Thorns and snares are in the way of the crooked;
whoever guards his soul will keep far from them.
This proverb has the similar message of 22:3: "The prudent sees danger and hides himself, but the simple go on and suffer for it." The new contrast is between the crooked (the wicked) and the righteous who take care to guard their souls. But the results are the same. Like the simple, the crooked find trouble in the path they have chosen to take. Like the prudent, the righteous is alert to where danger lurks and stays away from it.
One might say that the crooked and simple are the more daring, while the prudent and righteous are afraid to be risk-takers. Yet at the heart of both proverbs is not about being daring but being foolish. The simple is foolish in his estimate of the danger; the crooked is foolish in choosing a path that is wicked. The prudent and the righteous are both wise in sizing up danger and honorable in choosing what risk to take.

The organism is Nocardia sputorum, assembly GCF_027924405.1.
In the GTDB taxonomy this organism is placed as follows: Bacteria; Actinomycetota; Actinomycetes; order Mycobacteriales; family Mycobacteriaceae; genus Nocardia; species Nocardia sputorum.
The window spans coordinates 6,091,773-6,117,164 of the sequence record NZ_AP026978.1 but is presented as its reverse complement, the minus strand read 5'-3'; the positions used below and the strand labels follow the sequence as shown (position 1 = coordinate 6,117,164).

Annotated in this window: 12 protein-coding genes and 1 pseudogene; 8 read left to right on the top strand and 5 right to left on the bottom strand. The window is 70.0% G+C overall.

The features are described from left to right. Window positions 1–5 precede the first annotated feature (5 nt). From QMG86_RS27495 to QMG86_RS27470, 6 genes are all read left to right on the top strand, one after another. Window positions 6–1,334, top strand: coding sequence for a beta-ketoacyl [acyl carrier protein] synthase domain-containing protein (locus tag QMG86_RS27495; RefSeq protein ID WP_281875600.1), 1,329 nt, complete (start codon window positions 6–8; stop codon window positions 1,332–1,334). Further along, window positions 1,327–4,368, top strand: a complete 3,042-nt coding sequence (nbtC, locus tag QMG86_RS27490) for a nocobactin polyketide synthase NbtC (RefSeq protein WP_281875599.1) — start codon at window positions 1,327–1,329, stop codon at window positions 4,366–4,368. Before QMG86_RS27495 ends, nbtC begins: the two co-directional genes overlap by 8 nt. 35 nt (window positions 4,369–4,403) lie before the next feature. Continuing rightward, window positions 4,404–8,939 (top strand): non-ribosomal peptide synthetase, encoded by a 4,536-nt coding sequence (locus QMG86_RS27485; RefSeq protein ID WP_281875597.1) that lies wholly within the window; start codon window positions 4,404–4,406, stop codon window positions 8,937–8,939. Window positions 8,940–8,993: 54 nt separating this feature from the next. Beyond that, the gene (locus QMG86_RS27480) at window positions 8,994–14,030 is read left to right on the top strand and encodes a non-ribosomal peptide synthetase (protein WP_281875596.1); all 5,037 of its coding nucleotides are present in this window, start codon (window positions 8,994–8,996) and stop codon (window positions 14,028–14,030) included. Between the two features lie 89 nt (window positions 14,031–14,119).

One man walks into a seedy neighborhood thinking that he can flirt with danger and temptation. Another walks into the same neighborhood to befriend someone, well aware of the danger but more intent to do what is right. Both take risks. Both put themselves in situations where trouble could come. But who is more likely to get into further trouble?
The simple and the crooked are lured by the excitement of temptation. That is why they fail to see their danger. That is why obstacles keep popping up. Their eyes are fixed on sin. The eyes of the prudent and the righteous are fixed on Christ, which makes them all the more alert to the greatest danger – the attacks against their souls.
Remember the greatest danger before you today. It is not that you might get hit by a car or robbed. It is that situations will catch you off guard and lead you to sin. Satan is not so interested in making you physically suffer; as revealed with Job, what he wants is to lead you astray. Be alert to the real enemy and the real danger.
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Please include the following statement on any distributed copy: By D. Marion Clark. © 2020 Tenth Presbyterian Church. Website: tenth.org